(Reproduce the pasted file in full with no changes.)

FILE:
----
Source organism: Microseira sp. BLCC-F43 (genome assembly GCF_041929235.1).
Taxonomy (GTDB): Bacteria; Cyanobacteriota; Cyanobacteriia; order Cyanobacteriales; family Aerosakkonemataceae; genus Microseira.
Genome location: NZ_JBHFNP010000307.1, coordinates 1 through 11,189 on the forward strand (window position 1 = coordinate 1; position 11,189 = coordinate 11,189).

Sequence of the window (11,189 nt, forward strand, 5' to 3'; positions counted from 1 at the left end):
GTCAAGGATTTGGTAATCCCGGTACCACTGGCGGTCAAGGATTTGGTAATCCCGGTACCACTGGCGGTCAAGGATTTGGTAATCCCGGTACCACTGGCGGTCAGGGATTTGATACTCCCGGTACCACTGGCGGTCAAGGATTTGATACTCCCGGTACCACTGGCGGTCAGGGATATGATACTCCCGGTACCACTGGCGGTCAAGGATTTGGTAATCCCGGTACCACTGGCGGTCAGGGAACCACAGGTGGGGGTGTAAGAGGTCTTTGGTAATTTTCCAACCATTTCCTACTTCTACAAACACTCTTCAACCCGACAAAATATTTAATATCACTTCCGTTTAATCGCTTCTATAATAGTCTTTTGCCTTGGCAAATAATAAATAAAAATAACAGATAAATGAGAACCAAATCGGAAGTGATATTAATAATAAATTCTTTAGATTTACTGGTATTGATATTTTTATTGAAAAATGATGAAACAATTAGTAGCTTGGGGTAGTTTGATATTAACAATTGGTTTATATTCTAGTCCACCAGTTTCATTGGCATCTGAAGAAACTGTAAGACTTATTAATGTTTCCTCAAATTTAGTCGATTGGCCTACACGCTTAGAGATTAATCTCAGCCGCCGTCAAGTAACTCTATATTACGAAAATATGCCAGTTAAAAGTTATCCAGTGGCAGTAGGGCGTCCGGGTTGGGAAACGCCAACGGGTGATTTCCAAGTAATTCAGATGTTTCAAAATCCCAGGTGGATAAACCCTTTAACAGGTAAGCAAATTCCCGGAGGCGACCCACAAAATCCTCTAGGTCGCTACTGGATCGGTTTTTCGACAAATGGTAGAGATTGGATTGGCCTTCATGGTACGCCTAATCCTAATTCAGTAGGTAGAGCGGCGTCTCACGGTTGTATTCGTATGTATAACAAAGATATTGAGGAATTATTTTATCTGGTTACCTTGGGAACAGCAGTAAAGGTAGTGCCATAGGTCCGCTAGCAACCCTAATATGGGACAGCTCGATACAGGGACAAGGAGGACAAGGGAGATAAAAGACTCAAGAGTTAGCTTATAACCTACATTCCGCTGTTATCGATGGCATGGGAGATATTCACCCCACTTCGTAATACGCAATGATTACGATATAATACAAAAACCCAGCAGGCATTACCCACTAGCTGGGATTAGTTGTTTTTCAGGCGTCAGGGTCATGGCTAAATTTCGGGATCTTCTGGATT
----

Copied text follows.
Source organism: Microseira sp. BLCC-F43 (genome assembly GCF_041929235.1).
Taxonomy (GTDB): Bacteria; Cyanobacteriota; Cyanobacteriia; order Cyanobacteriales; family Aerosakkonemataceae; genus Microseira.
Genome location: NZ_JBHFNP010000307.1, coordinates 1 through 11,189 on the forward strand (window position 1 = coordinate 1; position 11,189 = coordinate 11,189).

Sequence of the window (11,189 nt, forward strand, 5' to 3'; positions counted from 1 at the left end):
GTCAAGGATTTGGTAATCCCGGTACCACTGGCGGTCAAGGATTTGGTAATCCCGGTACCACTGGCGGTCAAGGATTTGGTAATCCCGGTACCACTGGCGGTCAGGGATTTGATACTCCCGGTACCACTGGCGGTCAAGGATTTGATACTCCCGGTACCACTGGCGGTCAGGGATATGATACTCCCGGTACCACTGGCGGTCAAGGATTTGGTAATCCCGGTACCACTGGCGGTCAGGGAACCACAGGTGGGGGTGTAAGAGGTCTTTGGTAATTTTCCAACCATTTCCTACTTCTACAAACACTCTTCAACCCGACAAAATATTTAATATCACTTCCGTTTAATCGCTTCTATAATAGTCTTTTGCCTTGGCAAATAATAAATAAAAATAACAGATAAATGAGAACCAAATCGGAAGTGATATTAATAATAAATTCTTTAGATTTACTGGTATTGATATTTTTATTGAAAAATGATGAAACAATTAGTAGCTTGGGGTAGTTTGATATTAACAATTGGTTTATATTCTAGTCCACCAGTTTCATTGGCATCTGAAGAAACTGTAAGACTTATTAATGTTTCCTCAAATTTAGTCGATTGGCCTACACGCTTAGAGATTAATCTCAGCCGCCGTCAAGTAACTCTATATTACGAAAATATGCCAGTTAAAAGTTATCCAGTGGCAGTAGGGCGTCCGGGTTGGGAAACGCCAACGGGTGATTTCCAAGTAATTCAGATGTTTCAAAATCCCAGGTGGATAAACCCTTTAACAGGTAAGCAAATTCCCGGAGGCGACCCACAAAATCCTCTAGGTCGCTACTGGATCGGTTTTTCGACAAATGGTAGAGATTGGATTGGCCTTCATGGTACGCCTAATCCTAATTCAGTAGGTAGAGCGGCGTCTCACGGTTGTATTCGTATGTATAACAAAGATATTGAGGAATTATTTTATCTGGTTACCTTGGGAACAGCAGTAAAGGTAGTGCCATAGGTCCGCTAGCAACCCTAATATGGGACAGCTCGATACAGGGACAAGGAGGACAAGGGAGATAAAAGACTCAAGAGTTAGCTTATAACCTACATTCCGCTGTTATCGATGGCATGGGAGATATTCACCCCACTTCGTAATACGCAATGATTACGATATAATACAAAAACCCAGCAGGCATTACCCACTAGCTGGGATTAGTTGTTTTTCAGGCGTCAGGGTCATGGCTAAATTTCGGGATCTTCTGGATT